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Woman killed in Allston elevator accident was trapped in doorway

1140 Commonwealth Ave. in Boston.
1140 Commonwealth Ave. in Boston.Matthew J. Lee/Globe staff


The elevator at 1140 Commonwealth Ave. in Allston.
The elevator at 1140 Commonwealth Ave. in Allston.Leanne Scorzoni

The Boston University lecturer killed Monday in an elevator accident inside her Allston apartment building had become trapped in a first-floor doorway, leading to her death, according to a police report.

The report, obtained by the Globe through a public records request, said Carrie O’Connor was “trapped in the doorway of the first floor and the elevator” when officers arrived at 1140 Commonwealth Ave. around 5:15 p.m.

O’Connor, 38, was declared dead at the scene.

Investigators removed her mattress and frame from the building. Neighbors said O’Connor had been carrying something heavy before she became trapped.

Her death was caused by traumatic asphyxia and is considered accidental, police said.

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State officials have jurisdiction over elevator inspections in Massachusetts.

Carrie O’Connor was a lecturer in French at Boston University.
Carrie O’Connor was a lecturer in French at Boston University.

Records provided Wednesday by the state Department of Professional Licensure show the elevator was last inspected on March 26 and a 60-day notice was issued to fix a stop switch. The notice stated that failure to submit proof of repairs within that span could result in “the unit being shut down.”

However, records show that the company Commonwealth Elevator certified on April 22 that the necessary repairs had been made, completing the annual inspection. The elevator’s current certificate is valid through Mar. 31, records show.

A call to Commonwealth Elevator wasn’t immediately returned.

During a 2017 inspection, records show, a 60-day notice was issued to fix the emergency light and bell and “machine room lighting." The repairs were completed, records show.

An inspection scheduled for April 3, 2018, was postponed when the inspector ran out of time but later completed on May 31 of that year, according to a spokesman for the state Executive Office of Housing and Economic Development.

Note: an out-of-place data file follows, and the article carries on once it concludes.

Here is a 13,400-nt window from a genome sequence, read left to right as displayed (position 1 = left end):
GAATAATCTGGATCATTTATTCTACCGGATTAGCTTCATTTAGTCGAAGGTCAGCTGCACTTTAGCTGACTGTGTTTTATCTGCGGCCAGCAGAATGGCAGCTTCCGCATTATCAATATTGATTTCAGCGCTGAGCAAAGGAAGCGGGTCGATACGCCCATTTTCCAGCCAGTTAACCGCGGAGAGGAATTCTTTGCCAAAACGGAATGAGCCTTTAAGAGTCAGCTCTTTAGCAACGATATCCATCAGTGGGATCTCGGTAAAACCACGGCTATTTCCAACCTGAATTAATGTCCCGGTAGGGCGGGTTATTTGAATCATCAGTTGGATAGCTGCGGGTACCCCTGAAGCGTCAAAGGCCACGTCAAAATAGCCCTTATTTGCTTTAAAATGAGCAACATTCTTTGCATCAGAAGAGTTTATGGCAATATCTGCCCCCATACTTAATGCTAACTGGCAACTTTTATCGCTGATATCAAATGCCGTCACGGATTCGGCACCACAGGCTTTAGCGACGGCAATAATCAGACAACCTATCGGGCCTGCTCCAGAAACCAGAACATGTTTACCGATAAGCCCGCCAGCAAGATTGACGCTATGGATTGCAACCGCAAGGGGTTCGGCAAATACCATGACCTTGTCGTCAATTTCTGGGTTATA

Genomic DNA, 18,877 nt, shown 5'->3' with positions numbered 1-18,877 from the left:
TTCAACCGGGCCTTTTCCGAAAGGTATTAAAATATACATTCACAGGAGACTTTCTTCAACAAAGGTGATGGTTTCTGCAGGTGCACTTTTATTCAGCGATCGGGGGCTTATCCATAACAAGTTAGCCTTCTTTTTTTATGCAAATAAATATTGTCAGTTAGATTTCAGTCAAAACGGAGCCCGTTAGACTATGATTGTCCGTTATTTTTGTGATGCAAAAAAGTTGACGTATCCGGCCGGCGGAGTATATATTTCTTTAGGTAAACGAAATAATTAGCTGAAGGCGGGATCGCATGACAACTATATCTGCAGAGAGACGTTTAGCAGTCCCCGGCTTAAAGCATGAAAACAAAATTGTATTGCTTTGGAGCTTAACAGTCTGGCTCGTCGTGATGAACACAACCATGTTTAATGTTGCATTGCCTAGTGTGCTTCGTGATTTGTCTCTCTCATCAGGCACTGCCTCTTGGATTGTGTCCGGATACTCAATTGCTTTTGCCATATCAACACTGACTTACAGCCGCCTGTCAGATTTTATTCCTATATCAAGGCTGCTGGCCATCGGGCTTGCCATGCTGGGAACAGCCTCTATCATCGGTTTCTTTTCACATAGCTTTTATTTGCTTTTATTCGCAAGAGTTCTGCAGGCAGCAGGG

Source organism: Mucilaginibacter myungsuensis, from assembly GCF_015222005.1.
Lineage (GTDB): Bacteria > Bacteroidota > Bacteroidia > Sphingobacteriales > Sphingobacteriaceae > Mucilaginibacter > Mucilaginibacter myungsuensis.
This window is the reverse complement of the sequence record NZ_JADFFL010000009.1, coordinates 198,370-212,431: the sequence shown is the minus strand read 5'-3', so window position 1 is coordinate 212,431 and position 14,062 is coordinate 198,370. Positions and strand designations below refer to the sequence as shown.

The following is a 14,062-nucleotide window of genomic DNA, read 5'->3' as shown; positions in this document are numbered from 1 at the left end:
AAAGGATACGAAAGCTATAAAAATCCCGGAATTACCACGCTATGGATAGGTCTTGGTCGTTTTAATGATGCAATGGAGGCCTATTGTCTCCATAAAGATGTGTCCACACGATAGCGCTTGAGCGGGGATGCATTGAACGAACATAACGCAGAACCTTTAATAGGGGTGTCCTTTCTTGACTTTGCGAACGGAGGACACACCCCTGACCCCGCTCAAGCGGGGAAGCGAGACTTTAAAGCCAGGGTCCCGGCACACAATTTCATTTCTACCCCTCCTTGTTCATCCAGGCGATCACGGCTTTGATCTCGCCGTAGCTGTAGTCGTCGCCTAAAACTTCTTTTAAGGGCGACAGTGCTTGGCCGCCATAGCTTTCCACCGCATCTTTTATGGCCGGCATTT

The Division of Professional Licensure continues to investigate, the agency said. Suffolk District Attorney Rachael Rollins’s office is also investigating.

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City records show the residence was built in 1920, though the age of the elevator wasn’t clear Wednesday.

Leanne Scorzoni, a tenant in the building, said she spoke Monday night with a man who had been helping O’Connor moments before her death.

Scorzoni, who was working from home at the time of the accident, said she heard the sound of a heavy object being moved, and the voice of a man telling O’Connor to be careful.

"He was walking up the staircase and was just talking to her. And he just said, 'Oh, I don’t think that’s going to fit in there.’ And then she’s like, ‘Oh, I’ll try it one more time,’ " Scorzoni recalled. “And then I heard her screaming, and I heard him screaming.”

“It was horrifying,” she said.

Scorzoni said the elevator has a heavy door and an accordion grate that must be opened before entering.

"The ‘cage’ all around the elevator car is see-through, which is how the gentleman walking up the stairs could see down the elevator shaft and see the woman in peril,” she said.

Scorzoni, who has lived in the building with her husband for a year and a half, said she had not had any issues with the elevator or heard anyone say they were worried about using it.

“However, when the cage stops at different floors, it does not always line up seamlessly [and] you have to slightly step up to get out,” she said. “This can definitely feel springy and unnerving.”

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“I would not say that it feels dangerous or broken, but I will say it feels as if you’re riding in an antique. It’s not always a good feeling,” she added.

Attempts to reach the listed owner of the building were unsuccessful.

The death of O’Connor, a lecturer in French at BU, stunned family and colleagues, who remembered her love for the French language and world travel.

A senior lecturer in the BU Romance Studies department, Katherine Lakin-Schultz, said Wednesday that O’Connor was a dear friend.

“She was the kind of colleague that you could trust so deeply and she made our jobs easier and more enjoyable with her steady presence and collaboration," Lakin-Schultz said in a statement released by BU. "She was incredibly professional, generous with her time and ideas, smart, stalwart, kind and funny. She was such a bright light among us and we are heartbroken that her time here was cut so very short.”

O’Connor’s family could not be reached for comment. In an interview with BU Today, the university’s official news site, O’Connor’s mother, Christal O’Connor, said her daughter was an avid traveler.

“She said you shouldn’t be able to graduate college without traveling,” she said. “I don’t even know all the different countries she’s been to.”

Globe correspondent Jeremy C. Fox contributed to this report.


Travis Andersen can be reached at travis.andersen@globe.com. Follow him on Twitter @TAGlobe. Emily Sweeney can be reached at emily.sweeney@globe.com. Follow her on Twitter @emilysweeney.